When investing in the stock market, a speculator can place an order on a particular stock whether he believes the price of the stock will go up or down. If he believes the outlook for the stock is trending higher, he will buy the stock and hold it until he believes it has maximized in value, at which time he will sell. If he believes the stock will decrease in value, he can short the stock and cover it when he believes it has bottomed out. The difference between real stock buying and short stock covering depends on which way he believes the stock will move.
The process of buying a stock and holding it within a portfolio is called "going long." The investor believes the value of the stock will increase, so he buys at a price today and hopes to sell at a higher price in the future. His profit is the difference between the selling and buying prices, minus any fees charged by his brokerage.
If an investor believes the price of a stock will drop, she can short the stock. To perform this maneuver, she borrows the shares from her brokerage firm and immediately sells the stock. At a later date, she covers the short by buying the stock back, hopefully at a lower price, returns the shares she borrowed to the brokerage and pockets the difference, minus fees. Shorting stock is risky, because if the price begins to rise, she must cover the short quickly, which may be costly if no sellers are willing to sell their shares.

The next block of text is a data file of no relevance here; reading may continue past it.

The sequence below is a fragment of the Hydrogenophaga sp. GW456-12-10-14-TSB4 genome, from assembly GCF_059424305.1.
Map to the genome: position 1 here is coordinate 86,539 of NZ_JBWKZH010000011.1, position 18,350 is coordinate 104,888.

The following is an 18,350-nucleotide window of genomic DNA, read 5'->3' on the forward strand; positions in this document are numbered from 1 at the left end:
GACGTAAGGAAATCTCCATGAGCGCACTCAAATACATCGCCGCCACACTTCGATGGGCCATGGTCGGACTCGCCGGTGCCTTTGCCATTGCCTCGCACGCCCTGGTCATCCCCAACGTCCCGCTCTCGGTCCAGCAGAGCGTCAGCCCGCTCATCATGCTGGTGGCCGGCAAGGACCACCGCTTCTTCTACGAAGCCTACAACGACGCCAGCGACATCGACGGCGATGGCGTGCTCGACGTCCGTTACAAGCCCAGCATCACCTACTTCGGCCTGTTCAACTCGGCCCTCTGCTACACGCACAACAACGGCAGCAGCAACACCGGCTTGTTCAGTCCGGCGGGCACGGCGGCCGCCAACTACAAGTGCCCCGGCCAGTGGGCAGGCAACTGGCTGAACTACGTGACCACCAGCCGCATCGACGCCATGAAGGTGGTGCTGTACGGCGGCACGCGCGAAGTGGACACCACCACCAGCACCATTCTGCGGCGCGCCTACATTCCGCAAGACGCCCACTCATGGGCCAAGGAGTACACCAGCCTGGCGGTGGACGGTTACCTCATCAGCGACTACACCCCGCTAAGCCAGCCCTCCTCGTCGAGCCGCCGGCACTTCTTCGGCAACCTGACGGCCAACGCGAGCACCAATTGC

If the price of the investor's shorted stock begins to rise, his brokerage may ask him to put more money in the account to protect the value of the brokerage's loan of the shorted stock. This is known as a margin call. Most brokerages require a short seller to hold at least 150 percent of the value of the shorted stock in his brokerage account to protect against margin calls. This amounts to the 100 percent acquired from the short sale of the stock, plus an additional 50 percent out of the investor's pocket. The investor cannot use any of those funds while the short is in play.
Naked Short Selling
Occasionally an investor will attempt to short a stock that's inaccessible to her or unavailable due to an error. While the buyer won't have to pay until the investor can supply the stock to sell, the transaction may still affect the stock price. While naked short selling isn't technically against the law, it does have the potential to artificially cause a stock to appear higher or lower in value than it otherwise would under normal market conditions.
Chris Baylor has been writing about various topics, focusing primarily on woodworking, since 2006. You can see his work in publications such as "Consumer's Digest," where he wrote the 2009 Best Buys for Power Tools and the 2013 Best Buys for Pressure Washers.